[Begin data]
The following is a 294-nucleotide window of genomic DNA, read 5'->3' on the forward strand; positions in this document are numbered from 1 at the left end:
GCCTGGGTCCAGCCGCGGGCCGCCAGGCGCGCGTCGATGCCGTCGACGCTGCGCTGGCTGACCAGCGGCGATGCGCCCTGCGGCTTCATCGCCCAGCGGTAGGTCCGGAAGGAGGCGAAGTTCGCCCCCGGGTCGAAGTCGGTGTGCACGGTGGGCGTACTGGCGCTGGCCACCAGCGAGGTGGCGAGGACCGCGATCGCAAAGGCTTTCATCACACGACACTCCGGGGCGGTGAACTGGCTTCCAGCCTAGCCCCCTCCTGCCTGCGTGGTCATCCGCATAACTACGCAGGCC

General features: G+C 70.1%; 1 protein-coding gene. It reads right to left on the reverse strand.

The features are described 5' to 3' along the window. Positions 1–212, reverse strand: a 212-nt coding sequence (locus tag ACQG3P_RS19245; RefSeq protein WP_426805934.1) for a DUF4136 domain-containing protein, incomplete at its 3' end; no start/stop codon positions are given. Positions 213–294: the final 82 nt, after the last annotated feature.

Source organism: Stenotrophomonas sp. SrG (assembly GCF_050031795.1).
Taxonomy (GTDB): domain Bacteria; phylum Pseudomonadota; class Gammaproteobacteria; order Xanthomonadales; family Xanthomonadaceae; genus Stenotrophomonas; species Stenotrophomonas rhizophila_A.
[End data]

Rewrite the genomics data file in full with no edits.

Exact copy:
The following is a 294-nucleotide window of genomic DNA, read 5'->3' on the forward strand; positions in this document are numbered from 1 at the left end:
GCCTGGGTCCAGCCGCGGGCCGCCAGGCGCGCGTCGATGCCGTCGACGCTGCGCTGGCTGACCAGCGGCGATGCGCCCTGCGGCTTCATCGCCCAGCGGTAGGTCCGGAAGGAGGCGAAGTTCGCCCCCGGGTCGAAGTCGGTGTGCACGGTGGGCGTACTGGCGCTGGCCACCAGCGAGGTGGCGAGGACCGCGATCGCAAAGGCTTTCATCACACGACACTCCGGGGCGGTGAACTGGCTTCCAGCCTAGCCCCCTCCTGCCTGCGTGGTCATCCGCATAACTACGCAGGCC

General features: G+C 70.1%; 1 protein-coding gene. It reads right to left on the reverse strand.

The features are described 5' to 3' along the window. Positions 1–212, reverse strand: a 212-nt coding sequence (locus tag ACQG3P_RS19245; RefSeq protein WP_426805934.1) for a DUF4136 domain-containing protein, incomplete at its 3' end; no start/stop codon positions are given. Positions 213–294: the final 82 nt, after the last annotated feature.

Source organism: Stenotrophomonas sp. SrG (assembly GCF_050031795.1).
Taxonomy (GTDB): domain Bacteria; phylum Pseudomonadota; class Gammaproteobacteria; order Xanthomonadales; family Xanthomonadaceae; genus Stenotrophomonas; species Stenotrophomonas rhizophila_A.